In one instance, he refers to statements by forensic psychologist Randi Ettner and child and adolescent psychiatrist Scott Leibowitz, who explain that forcing a transgender student to use separate facilities at school is harmful, exacerbating the student’s gender dysphoria and negatively impacting their overall mental health.

“Unsurprisingly,” he writes, “neither Ettner nor Leibowitz cites any studies to support these claims. No such research exists.”

This is simply untrue. A GLSEN student climate survey conducted in 2015 found that 70 percent of trans students forced to use the bathroom matching the gender listed on their birth certificate ended up avoiding bathrooms altogether because they felt unsafe and uncomfortable. Students subjected to such policies showed increased levels of depression, while those whose schools supported them had similar mental health outcomes to their cisgender peers.

“The Swedish Study”

Anderson relies heavily on a frequently cited Swedish study conducted in 2011, which — as conservatives describe it — demonstrates that suicide rates among those who have undergone transition surgery are high, proving that transition doesn’t benefit trans people.

The study’s author, Cecilia Dhejne, has repeatedly insisted, however, that this conclusion is wrong.

“It DOES NOT say that medical transition causes people to commit suicide,” she wrote in a Reddit AMA this past summer, noting that the higher suicide rates were largely attributable to patients who transitioned prior to 1989. “To my knowledge, there is no study that…showed that suicide attempts in the transgender group [are] due to [the fact that] they regret transition.”

At one point, Anderson uses Dhejne’s study to make an incorrect claim about American-Canadian psychologist Kenneth Zucker, whose Toronto clinic was closed after decades of employing harmful treatments designed to “correct” the gender of transgender kids. Anderson claims Zucker was “attacked by activists” after refusing to retract Dhejne’s study, which had been printed in the journal Plos One.

“The [World Professional Association for Transgender Health (WPATH)] objected to something published in the journal he edited,” Anderson writes, referring to Dhejne’s study. “…WPATH pressured the study’s authors to retract their conclusions, but Zucker refused to permit a retraction.”

But Dhejne told ThinkProgress that Zucker has never had any affiliation with Plos One. Zucker is the editor of Archives of Sexual Behavior, which has published some of Dhejne’s other articles but has no affiliation with WPATH and did not publish her study on suicide rates.

“No member of WPATH has, to the best of my knowledge, ever interfered with any research articles I have tried to publish,” she told ThinkProgress.

Anderson’s sole source for the anecdote seems to be the North Carolina/HB2 court declaration of a pediatric endocrinologist by the name of Quentin Van Meter. Van Meter, a board member at ACPeds, cites the Swedish study himself to justify his support for the state’s discriminatory law. But when he tells the story that it was somehow connected to Zucker’s ouster, he ironically provides no citation.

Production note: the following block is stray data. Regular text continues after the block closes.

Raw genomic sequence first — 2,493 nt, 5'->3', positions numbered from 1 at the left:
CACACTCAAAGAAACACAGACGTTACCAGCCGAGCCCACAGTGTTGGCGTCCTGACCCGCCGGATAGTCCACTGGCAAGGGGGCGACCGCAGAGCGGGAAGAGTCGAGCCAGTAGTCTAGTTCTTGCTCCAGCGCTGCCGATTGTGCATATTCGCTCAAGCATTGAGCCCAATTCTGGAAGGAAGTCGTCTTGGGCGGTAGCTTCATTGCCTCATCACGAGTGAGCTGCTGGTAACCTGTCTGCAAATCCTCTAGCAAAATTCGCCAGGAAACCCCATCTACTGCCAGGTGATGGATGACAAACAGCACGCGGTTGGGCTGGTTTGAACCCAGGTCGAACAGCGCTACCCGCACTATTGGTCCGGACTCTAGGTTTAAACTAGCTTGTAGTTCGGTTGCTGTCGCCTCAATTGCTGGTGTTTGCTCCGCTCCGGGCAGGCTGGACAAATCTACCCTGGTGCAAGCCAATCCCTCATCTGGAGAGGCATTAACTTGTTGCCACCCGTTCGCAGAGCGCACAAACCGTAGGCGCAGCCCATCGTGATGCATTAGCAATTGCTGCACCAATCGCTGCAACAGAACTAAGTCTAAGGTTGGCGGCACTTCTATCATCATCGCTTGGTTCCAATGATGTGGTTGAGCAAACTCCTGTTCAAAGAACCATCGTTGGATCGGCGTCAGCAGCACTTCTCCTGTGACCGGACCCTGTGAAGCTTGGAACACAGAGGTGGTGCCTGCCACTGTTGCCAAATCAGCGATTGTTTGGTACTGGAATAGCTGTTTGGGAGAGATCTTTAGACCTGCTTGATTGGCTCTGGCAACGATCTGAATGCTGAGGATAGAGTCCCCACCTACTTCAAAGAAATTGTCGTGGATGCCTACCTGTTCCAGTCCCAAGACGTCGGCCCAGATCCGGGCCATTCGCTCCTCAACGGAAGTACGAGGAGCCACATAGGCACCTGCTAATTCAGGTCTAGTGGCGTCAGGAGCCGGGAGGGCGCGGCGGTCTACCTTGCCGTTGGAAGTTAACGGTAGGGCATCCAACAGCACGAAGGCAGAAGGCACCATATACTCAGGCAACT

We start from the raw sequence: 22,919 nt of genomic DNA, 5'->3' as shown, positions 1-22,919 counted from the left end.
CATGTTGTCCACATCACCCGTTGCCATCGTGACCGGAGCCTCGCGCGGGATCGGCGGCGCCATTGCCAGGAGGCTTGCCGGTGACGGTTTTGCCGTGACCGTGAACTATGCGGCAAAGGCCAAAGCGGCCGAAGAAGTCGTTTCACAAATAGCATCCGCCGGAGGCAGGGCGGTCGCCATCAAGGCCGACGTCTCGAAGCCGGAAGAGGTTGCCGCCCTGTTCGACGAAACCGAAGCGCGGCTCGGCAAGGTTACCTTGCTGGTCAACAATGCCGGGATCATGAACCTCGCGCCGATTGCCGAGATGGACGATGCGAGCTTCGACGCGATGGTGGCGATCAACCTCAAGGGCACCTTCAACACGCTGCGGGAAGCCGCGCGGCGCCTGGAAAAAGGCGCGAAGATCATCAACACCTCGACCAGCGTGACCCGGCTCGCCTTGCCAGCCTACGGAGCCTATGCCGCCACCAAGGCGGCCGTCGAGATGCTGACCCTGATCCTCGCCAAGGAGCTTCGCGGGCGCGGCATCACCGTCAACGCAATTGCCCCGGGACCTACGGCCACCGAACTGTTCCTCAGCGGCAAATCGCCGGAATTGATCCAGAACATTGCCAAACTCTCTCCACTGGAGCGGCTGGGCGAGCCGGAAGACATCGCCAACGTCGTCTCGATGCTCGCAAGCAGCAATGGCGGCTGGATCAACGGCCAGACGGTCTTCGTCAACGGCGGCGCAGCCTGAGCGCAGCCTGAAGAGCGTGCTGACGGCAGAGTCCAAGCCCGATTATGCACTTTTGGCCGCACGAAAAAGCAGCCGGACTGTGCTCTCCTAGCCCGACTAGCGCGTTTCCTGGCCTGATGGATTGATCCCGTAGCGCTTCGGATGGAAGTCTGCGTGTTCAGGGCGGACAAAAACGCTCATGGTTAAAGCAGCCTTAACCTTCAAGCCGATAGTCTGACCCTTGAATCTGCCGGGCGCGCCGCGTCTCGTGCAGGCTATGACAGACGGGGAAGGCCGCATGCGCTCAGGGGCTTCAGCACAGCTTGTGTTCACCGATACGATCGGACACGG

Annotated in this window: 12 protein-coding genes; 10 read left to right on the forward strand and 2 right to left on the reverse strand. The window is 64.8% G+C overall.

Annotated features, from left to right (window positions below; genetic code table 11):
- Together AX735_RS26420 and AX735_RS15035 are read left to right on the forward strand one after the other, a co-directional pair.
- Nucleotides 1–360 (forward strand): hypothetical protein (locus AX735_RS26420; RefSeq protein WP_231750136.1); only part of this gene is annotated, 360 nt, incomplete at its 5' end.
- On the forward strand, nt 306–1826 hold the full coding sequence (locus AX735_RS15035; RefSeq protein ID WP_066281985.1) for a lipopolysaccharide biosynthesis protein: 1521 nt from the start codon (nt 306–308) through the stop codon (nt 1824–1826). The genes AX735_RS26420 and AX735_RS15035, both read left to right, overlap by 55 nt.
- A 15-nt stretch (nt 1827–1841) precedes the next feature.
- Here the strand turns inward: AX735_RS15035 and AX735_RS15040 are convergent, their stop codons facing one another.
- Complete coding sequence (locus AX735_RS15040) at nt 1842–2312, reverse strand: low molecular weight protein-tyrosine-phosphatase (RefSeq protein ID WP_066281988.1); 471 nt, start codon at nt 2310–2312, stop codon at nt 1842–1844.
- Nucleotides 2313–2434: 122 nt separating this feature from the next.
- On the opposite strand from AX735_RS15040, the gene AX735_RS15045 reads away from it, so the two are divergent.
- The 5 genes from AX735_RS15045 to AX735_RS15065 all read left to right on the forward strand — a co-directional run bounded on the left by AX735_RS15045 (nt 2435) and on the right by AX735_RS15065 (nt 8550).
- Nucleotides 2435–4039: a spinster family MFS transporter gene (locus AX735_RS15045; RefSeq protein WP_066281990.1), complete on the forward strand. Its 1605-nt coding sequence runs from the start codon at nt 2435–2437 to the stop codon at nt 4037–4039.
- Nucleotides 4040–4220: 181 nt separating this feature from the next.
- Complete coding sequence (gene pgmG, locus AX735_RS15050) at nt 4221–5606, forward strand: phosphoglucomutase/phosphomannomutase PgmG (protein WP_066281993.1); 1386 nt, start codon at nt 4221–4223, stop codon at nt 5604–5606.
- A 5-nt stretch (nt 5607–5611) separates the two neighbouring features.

Anderson cites Van Meter several other times in the book, such as when he’s denying that twin studies prove there’s a biological component to transgender identities (they actually do), and when he’s trying to dismiss the significance of the trans-affirming consensuses every major medical organization has endorsed.

An imagined threat

Anderson dedicates his last chapter to policy solutions he thinks would solve the problem. For the most part, they rely on the idea that transgender people should be barred from using facilities that match their gender identity.

Anderson expresses particular concern regarding parents’ ability to shield their children from sharing facilities with transgender students at school. “Dissent is equated with bigotry and hate, so no dissent will be tolerated,” he warns. “All students must accept gender ideology, and their parents will have no say in the matter.”

Anderson then argues that it “is entirely reasonable not to want to see persons of the opposite sex in a state of undress, even if they ‘identify as’ the same sex.” These arguments focus entirely on transgender women in women’s spaces, completely ignoring how women would react if transgender men were forced to use women’s spaces.

He subsequently lists a number of incidents of voyeurism and assault, which he claims demonstrate how vulnerable women’s spaces are. As ThinkProgress previously pointed out, many of these incidents are easily debunked and have no connection to the implementation of transgender nondiscrimination protections.

When Harry Became Sally is designed to act as the ultimate “red pill” on transgender issues. For those already inclined to discriminate against transgender people, Anderson’s catalog of flawed arguments and distorted research might serve to reinforce their prejudices and fears. But for those looking to better understand what transgender people experience or how to actually respond compassionately, Anderson’s book has virtually nothing to offer.


For more on the inaccuracies in Anderson’s book, see this follow-up Twitter thread.